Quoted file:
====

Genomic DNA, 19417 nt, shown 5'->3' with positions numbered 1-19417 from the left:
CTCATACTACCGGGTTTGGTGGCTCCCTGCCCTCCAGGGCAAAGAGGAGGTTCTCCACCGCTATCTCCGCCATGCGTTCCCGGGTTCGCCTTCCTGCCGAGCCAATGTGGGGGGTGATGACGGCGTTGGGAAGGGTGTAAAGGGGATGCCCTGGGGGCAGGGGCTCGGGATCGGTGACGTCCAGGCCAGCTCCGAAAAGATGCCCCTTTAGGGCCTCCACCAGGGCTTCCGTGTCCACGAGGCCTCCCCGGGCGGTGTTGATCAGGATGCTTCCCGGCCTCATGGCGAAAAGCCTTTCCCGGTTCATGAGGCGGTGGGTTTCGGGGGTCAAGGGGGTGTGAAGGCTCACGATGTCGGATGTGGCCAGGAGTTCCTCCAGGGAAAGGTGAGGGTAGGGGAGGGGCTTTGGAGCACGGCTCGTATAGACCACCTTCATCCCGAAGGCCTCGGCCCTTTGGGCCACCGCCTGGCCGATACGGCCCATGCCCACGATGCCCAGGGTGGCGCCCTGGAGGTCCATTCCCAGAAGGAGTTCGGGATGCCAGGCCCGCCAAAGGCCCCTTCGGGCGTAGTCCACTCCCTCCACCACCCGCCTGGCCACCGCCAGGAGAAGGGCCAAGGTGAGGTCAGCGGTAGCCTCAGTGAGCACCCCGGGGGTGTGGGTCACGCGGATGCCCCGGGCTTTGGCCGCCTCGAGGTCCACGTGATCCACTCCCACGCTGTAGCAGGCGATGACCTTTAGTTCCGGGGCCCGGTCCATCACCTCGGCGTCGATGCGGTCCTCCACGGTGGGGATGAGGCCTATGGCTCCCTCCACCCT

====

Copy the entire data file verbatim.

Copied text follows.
Genomic DNA, 19417 nt, shown 5'->3' with positions numbered 1-19417 from the left:
CTCATACTACCGGGTTTGGTGGCTCCCTGCCCTCCAGGGCAAAGAGGAGGTTCTCCACCGCTATCTCCGCCATGCGTTCCCGGGTTCGCCTTCCTGCCGAGCCAATGTGGGGGGTGATGACGGCGTTGGGAAGGGTGTAAAGGGGATGCCCTGGGGGCAGGGGCTCGGGATCGGTGACGTCCAGGCCAGCTCCGAAAAGATGCCCCTTTAGGGCCTCCACCAGGGCTTCCGTGTCCACGAGGCCTCCCCGGGCGGTGTTGATCAGGATGCTTCCCGGCCTCATGGCGAAAAGCCTTTCCCGGTTCATGAGGCGGTGGGTTTCGGGGGTCAAGGGGGTGTGAAGGCTCACGATGTCGGATGTGGCCAGGAGTTCCTCCAGGGAAAGGTGAGGGTAGGGGAGGGGCTTTGGAGCACGGCTCGTATAGACCACCTTCATCCCGAAGGCCTCGGCCCTTTGGGCCACCGCCTGGCCGATACGGCCCATGCCCACGATGCCCAGGGTGGCGCCCTGGAGGTCCATTCCCAGAAGGAGTTCGGGATGCCAGGCCCGCCAAAGGCCCCTTCGGGCGTAGTCCACTCCCTCCACCACCCGCCTGGCCACCGCCAGGAGAAGGGCCAAGGTGAGGTCAGCGGTAGCCTCAGTGAGCACCCCGGGGGTGTGGGTCACGCGGATGCCCCGGGCTTTGGCCGCCTCGAGGTCCACGTGATCCACTCCCACGCTGTAGCAGGCGATGACCTTTAGTTCCGGGGCCCGGTCCATCACCTCGGCGTCGATGCGGTCCTCCACGGTGGGGATGAGGCCTATGGCTCCCTCCACCCT